Niamazime Ferdinand’s father died when Ferdinand was 6 years old.
In his early years, Ferdinand struggled; he was aimless.
Growing up in Bangassou, in southeastern Central African Republic, he went to the local Roman Catholic church. But it didn’t give him what he needed.
“At the age of 12, I was trained in drugs and banditry by street child comrades,” he said in a document translated from French.
But then at the age of 14, Ferdinand said, “The Lord led me to a Coopération Evangélique Church of my city, Bangassou.”
That Sunday the pastor preached about the dangers of drugs and people’s separation from God.
“The Holy Spirit touched me, and I abandoned all and accepted Jesus to serve him as my Savior,” said Ferdinand, now pastor of Coopération Evangélique Church in the town of Bangui and a Timothy Leadership Training facilitator.
But his challenges were far from over. After being baptized through immersion in water, his family shunned him because he had left the Catholic church.
“I went to inform my pastor and asked to stay at his home like his child,” Ferdinand said. “He accepted me and began to train me in the way of the Lord.”
One night he had a dream in which God was directing him toward a crowd of people as their pastor.
“I explained to my pastor, and he told me that God called me for his work,” he said. “Subsequently, I spent several years with the pastor, and he saw my determination and vocation to serve God.”
His pastor established a church in Bangui and placed Ferdinand there as its pastor in 1989. From there, Ferdinand did his theological training at two schools.
Since 2016, he has been connected with the Timothy Leadership Training program, a ministry of Raise Up Global Ministries based in Grand Rapids, Mich.
TLT works with ministry leaders around the world, especially those in rural or remote locations. TLT is centered around interactive learning in which participants study Scripture and develop action plans that result in visible transformation in individual lives and communities.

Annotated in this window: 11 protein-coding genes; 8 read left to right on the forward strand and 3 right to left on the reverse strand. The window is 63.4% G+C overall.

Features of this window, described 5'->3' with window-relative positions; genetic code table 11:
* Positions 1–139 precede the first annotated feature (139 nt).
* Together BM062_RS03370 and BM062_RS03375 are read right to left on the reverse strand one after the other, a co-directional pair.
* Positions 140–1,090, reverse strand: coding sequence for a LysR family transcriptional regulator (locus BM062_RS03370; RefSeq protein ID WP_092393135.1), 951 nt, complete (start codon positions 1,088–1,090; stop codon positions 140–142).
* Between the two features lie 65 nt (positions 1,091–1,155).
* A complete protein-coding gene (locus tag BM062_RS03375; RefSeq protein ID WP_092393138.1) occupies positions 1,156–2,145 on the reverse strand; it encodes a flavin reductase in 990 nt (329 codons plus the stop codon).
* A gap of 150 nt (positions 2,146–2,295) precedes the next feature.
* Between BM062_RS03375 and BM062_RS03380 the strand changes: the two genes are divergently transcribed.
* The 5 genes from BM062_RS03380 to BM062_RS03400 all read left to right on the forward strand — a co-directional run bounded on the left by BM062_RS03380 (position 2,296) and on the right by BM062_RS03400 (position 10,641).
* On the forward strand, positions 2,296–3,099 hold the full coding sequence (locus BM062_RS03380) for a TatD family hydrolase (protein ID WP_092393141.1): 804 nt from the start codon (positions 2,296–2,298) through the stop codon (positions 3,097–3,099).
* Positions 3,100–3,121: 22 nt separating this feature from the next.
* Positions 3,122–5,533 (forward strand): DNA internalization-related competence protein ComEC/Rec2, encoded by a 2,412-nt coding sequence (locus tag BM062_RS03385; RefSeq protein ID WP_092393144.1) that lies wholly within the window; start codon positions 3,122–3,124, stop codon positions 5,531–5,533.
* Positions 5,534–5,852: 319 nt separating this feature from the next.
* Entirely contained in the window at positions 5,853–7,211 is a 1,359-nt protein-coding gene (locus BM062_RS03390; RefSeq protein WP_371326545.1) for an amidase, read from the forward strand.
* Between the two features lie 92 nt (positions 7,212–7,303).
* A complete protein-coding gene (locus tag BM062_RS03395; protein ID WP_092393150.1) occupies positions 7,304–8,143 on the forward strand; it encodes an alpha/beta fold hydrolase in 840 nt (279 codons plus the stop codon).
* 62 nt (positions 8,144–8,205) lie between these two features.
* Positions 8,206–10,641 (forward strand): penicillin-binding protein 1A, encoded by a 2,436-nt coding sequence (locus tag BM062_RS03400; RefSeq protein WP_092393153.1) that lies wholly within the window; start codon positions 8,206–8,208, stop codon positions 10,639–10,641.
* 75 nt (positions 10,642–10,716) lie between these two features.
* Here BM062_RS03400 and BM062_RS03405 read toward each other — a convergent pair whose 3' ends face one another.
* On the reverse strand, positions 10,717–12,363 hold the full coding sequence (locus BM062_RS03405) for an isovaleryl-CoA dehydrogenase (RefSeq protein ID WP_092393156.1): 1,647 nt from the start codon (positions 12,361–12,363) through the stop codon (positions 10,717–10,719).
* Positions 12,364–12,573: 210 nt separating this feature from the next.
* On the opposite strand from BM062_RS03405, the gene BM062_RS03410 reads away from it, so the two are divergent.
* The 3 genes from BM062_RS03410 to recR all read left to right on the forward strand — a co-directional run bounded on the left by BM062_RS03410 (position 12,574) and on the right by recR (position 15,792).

“What I have learned from TLT in leadership is great,” said Ferdinand, who has used his training to teach other ministry leaders in his country the skills they need to serve their churches.
Ferdinand said he has learned to “take care of God’s people, … overcome violence and harm in the family, and to honor God through work and worship.”
In addition, as a training leader, he has been able to teach these ministry skills to other pastors in the Central African Republic.
“I have already trained more than 50 pastors and Christian leaders with TLT,” he said. “I have made efforts to have TLT courses translated into the national language spoken throughout the Central African Republic.”
Even though he lacks enough Bibles to distribute and can find it difficult to travel to teach TLT in his country, which faces a range of armed conflicts, he remains committed to the process.
“In spite of the wars in my country, the Christian church is alive in some places,” Ferdinand said. “But in most cities in the country, the church is still struggling to grow up following the multiple wars in the country. There is a need to multiply TLT to churches and leaders of all Christian churches.”
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